There were the backstage moments I got to see that will forever live in my brain. The two actors who sat together, one wearing the other one’s character’s hat while they each played games on their phones. The cute couple who danced to the music between scenes every single night as they waited at the door for the lights to come up for their entrance.

There was the lost earring that slid behind the offstage door. The actress just went on stage with no earrings, but I decided to climb behind the door to retrieve the lost jewelry. As I unhooked the door and went around the mops and brooms to find the earring, I remembered that that door makes noise as it closes, so I got another actor to quickly grab it before it closed since I was already on my hands and knees when I realized it. As he grabbed the door, I remembered that I was still holding the prop flowers that I had been ready to hand to another actress as she ran by after a quick costume change! I had to jump up, run to hand her the flowers just in the nick of time before going back to find the earring and putting it on the prop table beside the one the actress had left there, relieve the actor holding the door, who didn’t really know what I was doing or why I didn’t let the door close, and re-hook the door open! He never questioned me, he just stepped in and helped, doing what I asked of him.

There were the private jokes that we had and the laughs that we shared. There was the cry of “Sweet Gherkins!” we adopted because one of the characters continuously offers them at her on stage party when things start to get awkward.

I have had the Rod Stewart version of “Isn’t It Romantic” playing in my head all morning- something I had managed to escape up until now. (I really loved all of the music I picked for this show! I’ll probably be listening to it all for some time to come!))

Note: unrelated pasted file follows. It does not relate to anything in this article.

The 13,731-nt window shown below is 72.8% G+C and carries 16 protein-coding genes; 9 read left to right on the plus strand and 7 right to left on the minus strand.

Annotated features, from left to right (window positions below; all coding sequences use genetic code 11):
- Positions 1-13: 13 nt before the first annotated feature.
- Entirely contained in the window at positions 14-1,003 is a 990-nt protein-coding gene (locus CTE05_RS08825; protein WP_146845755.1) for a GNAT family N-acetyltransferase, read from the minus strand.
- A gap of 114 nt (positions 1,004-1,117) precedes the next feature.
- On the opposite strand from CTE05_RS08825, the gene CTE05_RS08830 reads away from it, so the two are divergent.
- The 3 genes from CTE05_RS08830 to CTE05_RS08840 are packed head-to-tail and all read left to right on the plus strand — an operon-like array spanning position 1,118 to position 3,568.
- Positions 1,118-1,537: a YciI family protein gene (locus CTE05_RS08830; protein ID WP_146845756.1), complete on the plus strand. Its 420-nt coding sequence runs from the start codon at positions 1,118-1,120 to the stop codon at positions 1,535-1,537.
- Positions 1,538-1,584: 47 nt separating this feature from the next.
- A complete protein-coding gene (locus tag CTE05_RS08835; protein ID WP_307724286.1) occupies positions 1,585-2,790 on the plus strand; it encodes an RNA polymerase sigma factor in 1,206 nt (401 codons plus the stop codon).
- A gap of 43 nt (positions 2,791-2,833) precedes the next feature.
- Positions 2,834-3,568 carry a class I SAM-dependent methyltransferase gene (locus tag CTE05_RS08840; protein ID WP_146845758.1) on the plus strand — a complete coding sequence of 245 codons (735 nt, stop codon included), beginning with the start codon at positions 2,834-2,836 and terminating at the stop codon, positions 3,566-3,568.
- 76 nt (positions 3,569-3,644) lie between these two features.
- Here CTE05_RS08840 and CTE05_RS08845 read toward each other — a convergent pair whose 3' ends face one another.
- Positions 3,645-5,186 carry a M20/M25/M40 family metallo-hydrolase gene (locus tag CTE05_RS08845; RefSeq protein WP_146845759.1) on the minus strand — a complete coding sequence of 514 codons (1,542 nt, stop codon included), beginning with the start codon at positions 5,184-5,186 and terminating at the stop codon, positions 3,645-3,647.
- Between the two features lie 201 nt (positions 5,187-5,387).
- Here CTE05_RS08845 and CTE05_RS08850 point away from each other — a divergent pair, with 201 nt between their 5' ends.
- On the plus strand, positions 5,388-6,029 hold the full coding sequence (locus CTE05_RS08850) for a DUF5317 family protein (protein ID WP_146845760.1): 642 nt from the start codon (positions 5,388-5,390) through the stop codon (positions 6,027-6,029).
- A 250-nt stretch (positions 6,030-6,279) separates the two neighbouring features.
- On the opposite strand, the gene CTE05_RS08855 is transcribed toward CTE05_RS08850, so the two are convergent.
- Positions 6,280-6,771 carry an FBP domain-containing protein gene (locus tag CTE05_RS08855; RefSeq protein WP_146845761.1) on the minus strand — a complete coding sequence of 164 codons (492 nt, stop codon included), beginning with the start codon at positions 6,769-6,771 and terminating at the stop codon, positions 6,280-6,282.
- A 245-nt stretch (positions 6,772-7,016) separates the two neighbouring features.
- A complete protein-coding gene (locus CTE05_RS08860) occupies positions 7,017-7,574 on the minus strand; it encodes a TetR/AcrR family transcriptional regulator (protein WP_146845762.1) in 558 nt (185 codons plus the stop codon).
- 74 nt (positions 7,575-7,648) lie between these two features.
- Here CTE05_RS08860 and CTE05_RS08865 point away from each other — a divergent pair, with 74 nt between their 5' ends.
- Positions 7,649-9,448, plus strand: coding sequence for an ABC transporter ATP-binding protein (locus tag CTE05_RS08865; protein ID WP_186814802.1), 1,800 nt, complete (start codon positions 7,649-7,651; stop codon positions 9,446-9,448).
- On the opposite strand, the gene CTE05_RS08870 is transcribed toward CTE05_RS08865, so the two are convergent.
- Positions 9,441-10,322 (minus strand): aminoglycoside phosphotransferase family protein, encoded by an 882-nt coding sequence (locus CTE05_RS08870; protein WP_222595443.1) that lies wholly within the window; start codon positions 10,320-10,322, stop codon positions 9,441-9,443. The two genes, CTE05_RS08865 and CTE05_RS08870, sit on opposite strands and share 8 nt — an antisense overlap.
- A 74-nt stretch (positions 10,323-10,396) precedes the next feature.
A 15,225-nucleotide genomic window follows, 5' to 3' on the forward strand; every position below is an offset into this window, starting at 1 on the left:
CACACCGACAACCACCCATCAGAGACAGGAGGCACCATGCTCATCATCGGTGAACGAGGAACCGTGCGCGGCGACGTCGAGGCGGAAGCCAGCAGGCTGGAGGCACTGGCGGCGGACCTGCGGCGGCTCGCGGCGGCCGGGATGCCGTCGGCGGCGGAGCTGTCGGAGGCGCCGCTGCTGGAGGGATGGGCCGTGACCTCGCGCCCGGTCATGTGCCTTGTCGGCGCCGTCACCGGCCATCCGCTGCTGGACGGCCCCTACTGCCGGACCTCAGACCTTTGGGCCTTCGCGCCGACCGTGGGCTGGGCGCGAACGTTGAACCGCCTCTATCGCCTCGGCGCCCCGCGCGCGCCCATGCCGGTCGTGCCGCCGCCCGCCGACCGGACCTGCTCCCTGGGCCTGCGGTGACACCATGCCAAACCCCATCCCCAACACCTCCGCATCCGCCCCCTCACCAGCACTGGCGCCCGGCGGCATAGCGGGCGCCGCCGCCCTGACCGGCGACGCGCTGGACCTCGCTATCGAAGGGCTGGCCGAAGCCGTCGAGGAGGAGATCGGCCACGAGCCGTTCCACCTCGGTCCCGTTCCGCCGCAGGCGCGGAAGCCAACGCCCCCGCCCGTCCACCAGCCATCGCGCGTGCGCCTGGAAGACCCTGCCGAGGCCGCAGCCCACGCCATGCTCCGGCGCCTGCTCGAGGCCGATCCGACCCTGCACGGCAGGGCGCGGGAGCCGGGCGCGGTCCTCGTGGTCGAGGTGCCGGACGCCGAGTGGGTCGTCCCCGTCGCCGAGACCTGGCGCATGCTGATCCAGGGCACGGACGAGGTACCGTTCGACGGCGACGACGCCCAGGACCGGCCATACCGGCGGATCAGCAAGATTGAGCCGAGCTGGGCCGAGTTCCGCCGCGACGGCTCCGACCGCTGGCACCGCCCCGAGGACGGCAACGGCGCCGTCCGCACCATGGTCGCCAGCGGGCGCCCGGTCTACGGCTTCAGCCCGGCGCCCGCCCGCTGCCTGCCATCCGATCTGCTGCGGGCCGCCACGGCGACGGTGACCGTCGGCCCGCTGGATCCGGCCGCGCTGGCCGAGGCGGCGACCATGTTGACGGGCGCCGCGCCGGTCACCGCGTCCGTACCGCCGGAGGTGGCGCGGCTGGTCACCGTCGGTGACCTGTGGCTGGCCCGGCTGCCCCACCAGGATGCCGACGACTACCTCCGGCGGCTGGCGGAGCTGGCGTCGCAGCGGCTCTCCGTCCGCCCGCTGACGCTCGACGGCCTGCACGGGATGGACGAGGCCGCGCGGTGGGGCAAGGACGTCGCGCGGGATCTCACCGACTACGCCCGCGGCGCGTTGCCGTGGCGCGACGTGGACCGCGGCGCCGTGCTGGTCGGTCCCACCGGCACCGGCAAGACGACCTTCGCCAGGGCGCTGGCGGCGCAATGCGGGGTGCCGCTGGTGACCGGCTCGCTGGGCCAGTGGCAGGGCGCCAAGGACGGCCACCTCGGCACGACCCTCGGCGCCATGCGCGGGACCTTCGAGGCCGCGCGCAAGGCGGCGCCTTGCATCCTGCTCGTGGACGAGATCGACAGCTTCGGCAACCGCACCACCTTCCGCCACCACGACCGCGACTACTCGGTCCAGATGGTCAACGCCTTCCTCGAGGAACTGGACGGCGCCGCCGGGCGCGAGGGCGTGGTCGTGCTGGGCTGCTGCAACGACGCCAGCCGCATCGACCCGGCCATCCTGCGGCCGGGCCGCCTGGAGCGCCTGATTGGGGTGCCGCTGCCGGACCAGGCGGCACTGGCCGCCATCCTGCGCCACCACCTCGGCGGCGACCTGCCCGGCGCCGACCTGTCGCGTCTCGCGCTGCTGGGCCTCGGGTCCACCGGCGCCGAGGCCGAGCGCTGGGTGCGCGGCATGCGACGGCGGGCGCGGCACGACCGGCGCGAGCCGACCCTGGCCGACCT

I try as a director or stage manager to give the cast space. To let them warm up, get into character, go through their rituals, check their props, etc. with no talking from me and no interference. I try to let them go out after the show and have their time in the dressing room with no more out of me than a few announcements at call time, their signal that the house is open, their 15 minute warning, and the call to places. The bond a cast makes is strong (or should be if you want a strong show) and the director is separate from that. They need their space to connect without me hovering.

Again, it is a fine line and I try to do my best to be there for them without smothering them. (I have compared my job to that of a good parent and this is another prime example!)

I hope that this series about directing this show has been interesting and informative.  I appreciate you reading it. Although each show is different, the process follows the same format so I doubt I will ever do this again. I also doubt that I will ever have a situation where I have such an ideal process with such amazing actors!

I have 8 months until I direct again (unless someone out there needs me?) I have already cast a few people, have read and reread the new script and will probably begin actually working on it in a month or two. In the meantime, I will probably let down my guard and get sick, have dreams about things that could have gone wrong with this show, and try to relax a little, although I am not very good at that.

The autographed, framed poster of this show that they gave me at the cast party last night is hung on the wall with my other “directing” posters. I have thanked my cast and asked them for feedback so I can grow and be a better director. I have put away the props, washed the costumes and refurnished my home.  Time to try to move on. That isn’t really easy for me.

Again, thanks for reading. The End.


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Marietta is a graduate of the University of Montevallo with a BFA in musical theater. She has been performing for over 50 years on the stage and continues to perform, direct and teach. Marietta is married to Tim, has a son named Jon, and a cat named Penny.